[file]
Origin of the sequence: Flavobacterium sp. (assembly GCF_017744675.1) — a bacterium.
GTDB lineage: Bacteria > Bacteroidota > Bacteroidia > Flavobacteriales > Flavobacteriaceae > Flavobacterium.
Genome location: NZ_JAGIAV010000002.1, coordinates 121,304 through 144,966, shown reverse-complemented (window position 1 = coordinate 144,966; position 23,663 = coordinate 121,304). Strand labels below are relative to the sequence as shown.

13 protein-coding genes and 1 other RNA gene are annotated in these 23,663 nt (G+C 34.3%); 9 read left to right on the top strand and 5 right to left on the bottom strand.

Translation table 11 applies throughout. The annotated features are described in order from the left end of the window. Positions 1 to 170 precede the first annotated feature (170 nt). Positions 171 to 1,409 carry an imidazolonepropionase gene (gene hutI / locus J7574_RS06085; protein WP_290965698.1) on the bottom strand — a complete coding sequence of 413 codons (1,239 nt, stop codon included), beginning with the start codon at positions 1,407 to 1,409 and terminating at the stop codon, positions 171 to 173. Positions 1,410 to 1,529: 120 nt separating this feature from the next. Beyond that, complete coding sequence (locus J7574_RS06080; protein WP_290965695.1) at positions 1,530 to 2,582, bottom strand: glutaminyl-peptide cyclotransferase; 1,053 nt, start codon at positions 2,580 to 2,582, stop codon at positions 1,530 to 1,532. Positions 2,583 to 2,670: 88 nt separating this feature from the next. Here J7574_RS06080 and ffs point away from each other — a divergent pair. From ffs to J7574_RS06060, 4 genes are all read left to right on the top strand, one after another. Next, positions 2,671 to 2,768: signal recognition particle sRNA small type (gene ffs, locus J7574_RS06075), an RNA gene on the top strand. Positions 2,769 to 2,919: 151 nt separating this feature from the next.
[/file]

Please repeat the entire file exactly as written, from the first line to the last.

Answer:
Origin of the sequence: Flavobacterium sp. (assembly GCF_017744675.1) — a bacterium.
GTDB lineage: Bacteria > Bacteroidota > Bacteroidia > Flavobacteriales > Flavobacteriaceae > Flavobacterium.
Genome location: NZ_JAGIAV010000002.1, coordinates 121,304 through 144,966, shown reverse-complemented (window position 1 = coordinate 144,966; position 23,663 = coordinate 121,304). Strand labels below are relative to the sequence as shown.

13 protein-coding genes and 1 other RNA gene are annotated in these 23,663 nt (G+C 34.3%); 9 read left to right on the top strand and 5 right to left on the bottom strand.

Translation table 11 applies throughout. The annotated features are described in order from the left end of the window. Positions 1 to 170 precede the first annotated feature (170 nt). Positions 171 to 1,409 carry an imidazolonepropionase gene (gene hutI / locus J7574_RS06085; protein WP_290965698.1) on the bottom strand — a complete coding sequence of 413 codons (1,239 nt, stop codon included), beginning with the start codon at positions 1,407 to 1,409 and terminating at the stop codon, positions 171 to 173. Positions 1,410 to 1,529: 120 nt separating this feature from the next. Beyond that, complete coding sequence (locus J7574_RS06080; protein WP_290965695.1) at positions 1,530 to 2,582, bottom strand: glutaminyl-peptide cyclotransferase; 1,053 nt, start codon at positions 2,580 to 2,582, stop codon at positions 1,530 to 1,532. Positions 2,583 to 2,670: 88 nt separating this feature from the next. Here J7574_RS06080 and ffs point away from each other — a divergent pair. From ffs to J7574_RS06060, 4 genes are all read left to right on the top strand, one after another. Next, positions 2,671 to 2,768: signal recognition particle sRNA small type (gene ffs, locus J7574_RS06075), an RNA gene on the top strand. Positions 2,769 to 2,919: 151 nt separating this feature from the next.